significant challenges on the horizon. The President's party
took a drubbing in recent elections for regional presidencies
(APRA dropped from controlling 12 to 3 regional governments).
A crop of locally-based political leaders took over most
regional governments, some of them radicals and many with
little proven administrative experience. Some analysts
believe Garcia can work this to his advantage, using an
ongoing program of decentralization to foist the
responsibility (and blame) for programs on regional
governments that ultimately depend on the GOP for most of
their budgets. Others maintain that program failures --
whether the fault of the GOP or Regional Presidents -- will
inevitably blow back on the central government.

10. (SBU) Garcia's second concern is the fate of the Peru
Trade Promotion Act in the U.S. Congress. When you meet with
him, the President will express his anxiety over its passage,
and unease about the likely consequences to his personal
credibility and the standing of his government if it does
not. The agreement is popular in Peru (and has become even
more so since the Peruvian Congress approved it in June).
Garcia knows access to the U.S. market has been the key
element to Peru's recent economic growth. Uncertainty over
the Peru Trade Promotion Act's approval could cut the
economy's growth rate, reduce job-creation (both critical to
the President's efforts to meet the needs of dissatisfied
social sectors) and cause Garcia to lose political ground to
radicals who sympathize with Venezuelan President Hugo

11. (SBU) Beyond these political hazards, Garcia faces an
even larger challenge. The President is an acknowledged
master of political tactics, but observers doubt he has the
political will to undertake the kind of state reforms needed
for Peru to make the leap to the next level of development.
In particular need of reform are a corrupt judiciary that
moves at a glacial pace, a public education system in
disarray, and an Army shaken by scandals over malfeasance
demand far more than smartly-timed, short-term measures.

Garcia and Latin America

12. (SBU) In the regional context, Garcia will have to
strike a balance between radical populist impulses and
responsible economics similar to the one he seeks to maintain
on the domestic front. On the one hand, Garcia aspires to
lead a loose group of moderate, market-friendly leaders --
some but not all from historically leftist parties -- who are
disposed to work closely and cooperatively with the United
States. These include the Presidents of Mexico, Colombia,
and Chile. On the other hand, Garcia will tread carefully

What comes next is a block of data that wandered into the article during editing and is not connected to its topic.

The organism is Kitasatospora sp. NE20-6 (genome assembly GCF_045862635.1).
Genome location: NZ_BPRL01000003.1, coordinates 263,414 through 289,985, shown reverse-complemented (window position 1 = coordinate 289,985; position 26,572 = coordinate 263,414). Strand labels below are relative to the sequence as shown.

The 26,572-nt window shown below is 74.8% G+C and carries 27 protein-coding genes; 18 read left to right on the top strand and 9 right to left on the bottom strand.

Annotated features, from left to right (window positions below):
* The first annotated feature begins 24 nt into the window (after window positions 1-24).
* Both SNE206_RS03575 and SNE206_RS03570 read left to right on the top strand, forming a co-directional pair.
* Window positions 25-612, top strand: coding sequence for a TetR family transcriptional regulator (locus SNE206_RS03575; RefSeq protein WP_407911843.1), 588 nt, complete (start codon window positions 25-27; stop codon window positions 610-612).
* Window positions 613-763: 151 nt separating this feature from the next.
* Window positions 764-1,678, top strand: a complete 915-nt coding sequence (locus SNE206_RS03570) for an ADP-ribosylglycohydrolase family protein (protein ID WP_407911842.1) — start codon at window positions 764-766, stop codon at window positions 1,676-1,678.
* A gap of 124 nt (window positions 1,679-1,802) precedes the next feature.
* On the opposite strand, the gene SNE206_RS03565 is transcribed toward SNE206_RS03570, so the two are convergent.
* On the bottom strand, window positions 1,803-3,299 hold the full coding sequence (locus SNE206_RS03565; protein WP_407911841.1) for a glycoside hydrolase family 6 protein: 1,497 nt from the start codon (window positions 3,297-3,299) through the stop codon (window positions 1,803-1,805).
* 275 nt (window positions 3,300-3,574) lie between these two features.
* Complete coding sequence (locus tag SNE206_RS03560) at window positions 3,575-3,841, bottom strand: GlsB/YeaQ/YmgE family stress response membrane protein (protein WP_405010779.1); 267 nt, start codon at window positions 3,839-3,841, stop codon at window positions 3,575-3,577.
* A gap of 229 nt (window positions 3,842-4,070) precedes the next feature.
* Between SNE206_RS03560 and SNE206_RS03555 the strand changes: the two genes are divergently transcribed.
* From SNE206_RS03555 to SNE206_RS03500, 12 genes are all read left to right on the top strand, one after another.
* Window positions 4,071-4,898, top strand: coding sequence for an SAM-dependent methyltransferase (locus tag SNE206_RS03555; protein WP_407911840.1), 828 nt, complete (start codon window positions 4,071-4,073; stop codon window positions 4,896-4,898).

with Venezuelan President Hugo Chavez and his regional
allies, seeking to reduce surface tensions with Chavez and to
avoid being seen as subordinate to the U.S. In this context,
Garcia might act in ways that reflect his immediate tactical
interests (as when he embraced the Venezuelan President at a
recent meeting of South American Presidents on Cochabamba,
Bolivia) rather than Peru's longer term strategic priorities.

13. (SBU) Through all this, we should keep in mind that an
array of concrete interests aligns Peru and the United States
and divides Peru from Venezuela. Chavez' "Bolivarian" vision
for Latin America opposes the free-market model of growth to
which Garcia is committed. Chavez' frequent fulminations
against other Latin American leaders, and his pull-out from
the Andean Community of Nations (CAN), undermine the positive
regional integration (one that engages the United States)
Garcia envisions. Garcia shares none of Chavez' sympathy for
the FARC, which he sees as Colombian version of Peru's
Sendero Luminoso and MRTA. Finally, Chavez' promotion of his
Bolivarian ideology and his petro-financed meddling in
Peruvian politics, on ample display throughout the April-June
presidential campaign, are profoundly unsettling to a
Peruvian President who is trying to satisfy urgent social
needs in responsible fashion. Consequently, while Garcia
will try to avoid head-to-head confrontations with Chavez,
basic national interests drive the Presidents of Peru and
Venezuela in fundamentally different directions.

An Interest-Based Alliance

14. (SBU) Garcia is an enormously skilled politician who has
inherited an economy that depends on the U.S. for much of its
free-market growth. He hopes to satisfy pressing social
needs within the framework of responsible macroeconomic and
fiscal policy. He aspires to lead a group of countries who
see the U.S., not as a problem, but as a partner in
development. Taken together, these factors make Alan
Garcia's Peru the United States' best ally in South America
after Colombia.

© Scoop Media